And so we were going around and around with how we were going to structure this deal. And I didn’t ask the question until after a few minutes, well, what do you actually want? And sometimes in a negotiation, you really want to find out what they want and what they wanted was not unreasonable and perfectly fit within what we were willing to offer. So sometimes just, you know, get right down to the brass tacks and, and come up either with a multiplier, which, you know, folks that have gone through this before will know that can be anywhere from one to two and a half times. Or you come up with a dollar amount based upon how, how much revenue they have, what their book is.
Sean Cornelius (4m 33s):
And people have emotional needs too. So they may, you know, maybe John Smith and sons, and they want it to say John Smith and sons’, or they want, you know, that agency location to say open, or they want you to continue to work with a certain company. It could be any kind of different emotional concerns that protects their legacy after you are gone. So you really need to know what the seller’s concerns, what’s important to them when you’re buying is a major part of that.
Edwin K. Morris (4m 59s):
So just trying to get that all out in a concise manner has gotta be a huge time sink, right? There’s gotta be a huge amount of time involved even to get to the table.
Sean Cornelius (5m 10s):
Yes. There can be a huge amount of time. It can also go very quickly, we did purchase one agency in three weeks. That’s a very quick process. I mean, there’s other agencies that could take years to come to fruition from when you first started talking to them. Insurance is one of those industries where people don’t tend to retire early, unless there’s, you know, unless they’re moving out of town or there’s a need for them to retire early. A lot of people hang on late into their career. Cause that’s usually when they build up a book that makes it worthwhile for them to hang on and keep at it and they build up the reputation. So lining that up can often often be difficult.
Edwin K. Morris (5m 50s):
What’s easy to overlook in negotiations?
Sean Cornelius (5m 53s):
I think the numbers, you know, the numbers don’t lie. So it’s easy if you get wrapped up in it emotionally in an agency to, to dismiss, you know, something that doesn’t jive with the numbers, if you’re not careful, if you’re moving too quick. You can come to an agreement with, with someone, you know, kind of a, a handshake type deal before you actually put anything legally in writing that you have an understanding so you can get something negotiated, but you still have to, to see the, the carrier reports are huge. We need to see those. Not only to tell you how much business they have with carriers, but if they have an active appointment, what kind of loss ratio do they have.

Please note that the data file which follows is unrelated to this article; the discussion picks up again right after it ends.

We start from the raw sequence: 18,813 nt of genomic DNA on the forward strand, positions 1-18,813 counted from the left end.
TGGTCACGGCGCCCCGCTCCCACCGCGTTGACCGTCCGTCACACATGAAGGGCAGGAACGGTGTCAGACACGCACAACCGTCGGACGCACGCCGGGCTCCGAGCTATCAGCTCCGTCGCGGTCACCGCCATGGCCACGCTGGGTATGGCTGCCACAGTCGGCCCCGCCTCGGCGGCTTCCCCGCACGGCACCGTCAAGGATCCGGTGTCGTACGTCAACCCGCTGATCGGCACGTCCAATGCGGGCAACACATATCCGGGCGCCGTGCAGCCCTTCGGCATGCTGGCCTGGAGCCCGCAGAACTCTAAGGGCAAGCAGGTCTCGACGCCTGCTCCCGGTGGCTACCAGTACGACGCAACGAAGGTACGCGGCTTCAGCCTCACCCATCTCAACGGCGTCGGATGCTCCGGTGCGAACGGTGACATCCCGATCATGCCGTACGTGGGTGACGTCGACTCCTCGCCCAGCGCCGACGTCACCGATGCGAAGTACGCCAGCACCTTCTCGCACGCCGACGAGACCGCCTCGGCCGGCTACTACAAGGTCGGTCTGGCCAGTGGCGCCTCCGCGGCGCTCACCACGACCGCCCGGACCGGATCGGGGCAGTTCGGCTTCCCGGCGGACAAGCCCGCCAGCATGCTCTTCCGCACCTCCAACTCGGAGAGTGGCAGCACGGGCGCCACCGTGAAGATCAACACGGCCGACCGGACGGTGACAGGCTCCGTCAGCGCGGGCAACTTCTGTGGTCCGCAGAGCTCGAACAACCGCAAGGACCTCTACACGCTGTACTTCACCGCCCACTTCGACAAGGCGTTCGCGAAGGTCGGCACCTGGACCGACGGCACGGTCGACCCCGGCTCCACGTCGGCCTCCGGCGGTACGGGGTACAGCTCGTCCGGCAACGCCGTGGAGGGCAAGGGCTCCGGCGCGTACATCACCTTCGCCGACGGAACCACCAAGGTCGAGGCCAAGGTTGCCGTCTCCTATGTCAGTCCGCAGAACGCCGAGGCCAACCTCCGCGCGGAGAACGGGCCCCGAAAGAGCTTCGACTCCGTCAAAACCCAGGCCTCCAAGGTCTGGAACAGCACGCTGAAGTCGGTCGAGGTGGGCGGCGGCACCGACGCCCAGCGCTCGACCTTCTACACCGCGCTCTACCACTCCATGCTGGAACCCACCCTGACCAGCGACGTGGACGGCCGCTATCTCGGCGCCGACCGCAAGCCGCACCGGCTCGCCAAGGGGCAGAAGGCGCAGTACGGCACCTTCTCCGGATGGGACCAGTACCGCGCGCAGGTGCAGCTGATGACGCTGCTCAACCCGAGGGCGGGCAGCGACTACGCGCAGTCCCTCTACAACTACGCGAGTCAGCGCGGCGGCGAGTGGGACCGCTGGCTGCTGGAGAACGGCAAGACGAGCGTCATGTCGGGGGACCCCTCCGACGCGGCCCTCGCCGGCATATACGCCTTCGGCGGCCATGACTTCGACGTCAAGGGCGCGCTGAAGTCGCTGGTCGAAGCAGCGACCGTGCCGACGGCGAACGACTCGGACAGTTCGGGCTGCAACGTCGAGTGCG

Sean Cornelius (6m 33s):
And so profit sharing, as any agents listening would now, can be a major factor. So if you purchase an agency that has one of your carriers and you have a lot of business with them, and there’s a really bad loss on there, like say there’s a, you know, half a million, million dollar loss that could lose you a lot of money. And so you want to talk to the carrier-
Edwin K. Morris (6m 52s):
In the long run, right?
Sean Cornelius (6m 55s):
At the end of that year, even. So yeah, yeah. I mean, at the end of the year, they evaluate that. So you want to talk to that carrier and see if that’s something they can wave or, you know, investigate what kind of losses that agency has. And also if there’s a pattern of losses or, or payment history of whatever the pattern with the clients might be. So that was great.
Edwin K. Morris (7m 14s):
So all of these parts and pieces ended up being your negotiation, weights, and measures, right. Pro and con for them, for you. I mean, once it’s all evaluated,
Sean Cornelius (7m 25s):
You need to look at the agency like anything new to you. If you’re buying a boat and the guy’s like, well, the motor’s got some hours on it and it starts sometimes. I mean, you know, I mean, it’s just, it’s no different, right? You got it. How does this thing run?
Edwin K. Morris (7m 41s):
Isn’t the big difference that an inanimate object, like a boat, is a little more objectifiable versus one that works with people. So how do you, how do you get a handle on that part? Just the culture, the people
Sean Cornelius (7m 56s):